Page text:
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In the USA, it seems increasingly like the Republican Party is becoming the "White Party" and becoming a vehicle for soft White nationalism, or at least White grievance politics, while the Democrats are becoming the non-White party and champions of minority rights. Something very similar is happening in England, where the Tories increasingly have a huge share of the White vote and Labour an overwhelming share of the non-White vote (and I mean England, as opposed to the UK - Scotland and Wales are monocultural, White nations, while Northern Ireland of course has its own ethnic - but not racial - based politics). Another obvious example is South Africa, where the Democratic Alliance is basically the "White party", with some outreach to a proportionately small number of liberal-minded Black voters, while a huge plurality of Black voters vote ANC or EFF. I believe there is a similar phenomenon in India with the BJP/Congress cleavage, although I'm no expert.

Some people (particularly those who are sceptical about multiracialism and demographic change) posit that multi or bi-cultural societies inevitably see this coalescing of ethnic identities around parties. Are there examples of multiracial societies which don't have this kind of ethnic-based identity politics? Where parties have genuine appeal across ethnic divides?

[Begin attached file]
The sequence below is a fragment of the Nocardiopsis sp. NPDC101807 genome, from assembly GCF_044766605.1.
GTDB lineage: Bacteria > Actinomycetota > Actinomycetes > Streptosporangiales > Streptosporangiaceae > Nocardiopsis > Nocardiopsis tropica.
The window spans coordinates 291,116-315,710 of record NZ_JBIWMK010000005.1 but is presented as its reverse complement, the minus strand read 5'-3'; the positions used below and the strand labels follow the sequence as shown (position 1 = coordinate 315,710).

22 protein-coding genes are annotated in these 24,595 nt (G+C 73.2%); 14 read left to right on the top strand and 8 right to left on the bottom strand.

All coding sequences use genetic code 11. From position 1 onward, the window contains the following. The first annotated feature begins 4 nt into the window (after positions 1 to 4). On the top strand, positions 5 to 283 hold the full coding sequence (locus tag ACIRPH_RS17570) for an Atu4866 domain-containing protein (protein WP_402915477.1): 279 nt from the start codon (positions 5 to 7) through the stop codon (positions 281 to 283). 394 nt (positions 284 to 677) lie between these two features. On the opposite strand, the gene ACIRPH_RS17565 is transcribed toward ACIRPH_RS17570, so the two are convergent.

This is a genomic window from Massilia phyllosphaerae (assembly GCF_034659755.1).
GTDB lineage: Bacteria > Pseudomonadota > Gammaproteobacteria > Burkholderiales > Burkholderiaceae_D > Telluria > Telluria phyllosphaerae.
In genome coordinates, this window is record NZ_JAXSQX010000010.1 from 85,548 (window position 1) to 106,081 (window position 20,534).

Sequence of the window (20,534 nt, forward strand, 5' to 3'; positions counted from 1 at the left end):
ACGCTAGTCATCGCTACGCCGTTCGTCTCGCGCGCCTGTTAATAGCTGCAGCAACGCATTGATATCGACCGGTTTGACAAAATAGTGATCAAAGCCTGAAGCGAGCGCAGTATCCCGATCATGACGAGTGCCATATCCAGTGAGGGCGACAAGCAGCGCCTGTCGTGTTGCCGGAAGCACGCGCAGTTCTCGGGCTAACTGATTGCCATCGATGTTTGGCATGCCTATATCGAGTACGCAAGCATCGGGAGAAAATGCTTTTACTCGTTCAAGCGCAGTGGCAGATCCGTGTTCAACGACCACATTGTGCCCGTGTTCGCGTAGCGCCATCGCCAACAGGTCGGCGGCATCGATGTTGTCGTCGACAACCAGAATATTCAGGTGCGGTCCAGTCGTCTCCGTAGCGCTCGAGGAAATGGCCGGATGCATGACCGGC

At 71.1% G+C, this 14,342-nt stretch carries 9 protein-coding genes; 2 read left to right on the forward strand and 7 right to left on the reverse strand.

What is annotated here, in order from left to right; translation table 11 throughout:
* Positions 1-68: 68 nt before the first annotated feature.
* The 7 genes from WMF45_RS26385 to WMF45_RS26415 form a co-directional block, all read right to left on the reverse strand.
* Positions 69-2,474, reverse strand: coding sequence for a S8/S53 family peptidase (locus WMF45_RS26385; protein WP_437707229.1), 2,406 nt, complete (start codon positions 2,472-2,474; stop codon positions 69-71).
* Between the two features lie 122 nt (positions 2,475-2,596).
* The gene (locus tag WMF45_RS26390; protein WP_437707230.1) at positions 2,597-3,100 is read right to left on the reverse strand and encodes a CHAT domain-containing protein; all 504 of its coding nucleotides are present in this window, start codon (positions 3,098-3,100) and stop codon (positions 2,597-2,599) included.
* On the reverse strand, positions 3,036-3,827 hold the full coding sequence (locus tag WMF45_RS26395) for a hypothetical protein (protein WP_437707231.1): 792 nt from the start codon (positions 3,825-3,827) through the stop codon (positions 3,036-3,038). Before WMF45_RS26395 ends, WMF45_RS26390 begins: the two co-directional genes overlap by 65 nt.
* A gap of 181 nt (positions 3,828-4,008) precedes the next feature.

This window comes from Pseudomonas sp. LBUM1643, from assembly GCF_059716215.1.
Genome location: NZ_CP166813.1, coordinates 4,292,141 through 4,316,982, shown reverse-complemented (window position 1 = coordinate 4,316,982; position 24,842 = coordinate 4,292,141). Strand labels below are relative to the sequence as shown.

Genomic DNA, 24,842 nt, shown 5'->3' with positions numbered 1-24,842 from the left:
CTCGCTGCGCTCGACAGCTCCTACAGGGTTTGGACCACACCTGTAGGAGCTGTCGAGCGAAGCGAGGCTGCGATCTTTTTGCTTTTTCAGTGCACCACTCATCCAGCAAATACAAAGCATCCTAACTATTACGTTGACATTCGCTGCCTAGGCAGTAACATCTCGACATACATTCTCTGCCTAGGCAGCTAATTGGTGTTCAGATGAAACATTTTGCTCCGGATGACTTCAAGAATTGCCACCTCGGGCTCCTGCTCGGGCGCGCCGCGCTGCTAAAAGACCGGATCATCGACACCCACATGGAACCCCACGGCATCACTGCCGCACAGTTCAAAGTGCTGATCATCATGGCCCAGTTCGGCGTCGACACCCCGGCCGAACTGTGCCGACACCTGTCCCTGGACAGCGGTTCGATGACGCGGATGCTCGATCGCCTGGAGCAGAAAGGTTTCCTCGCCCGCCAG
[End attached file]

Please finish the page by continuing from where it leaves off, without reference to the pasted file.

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    TBH there is no such thing as a white or colored party. Take Candance Owens for example, she's black and highly republican and a lot of other "minorities" do also vote republican because it's in their best interests. (A lot of legal immigrants for example are anti illegal immigration). It is often the left parties that claim to be the minority party so they can portray their opposition as racist villain's.
    – A.bakker
    Oct 15 '20 at 19:58
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    @A.bakker I agree painting the Republican and Democratic parties as the White/Nonwhite parties is vastly oversimplifying matters. But you can't ignore the very real differences in party affiliation by race - some 80% of black registered voters lean Democrat, compared to 8% that lean Republican. About 40% of registered voters who lean Democrat are nonwhite, compared to 17% among those who lean Republican (29% are nonwhite overall). Clearly, race and party politics are very strongly linked in the US, and the parties do not have uniform appeal across different segments of the population. Oct 15 '20 at 20:27
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    @A.bakker I agree. But your response highlights that it's still a White populist party, just one which attracts the interests of enough minority people whose interests align with that White populism. Oct 16 '20 at 12:51
  • There is at least one obvious lurking variable in this question of the link between race and political affiliation: wealth. Also afaik there's no such ethnic-based party politics in Germany, France or Canada for example.
    – Erwan
    Oct 24 '20 at 18:48
  • @Erwan really? This is the France where Marine Le Pen reached the second round? Oct 24 '20 at 23:03

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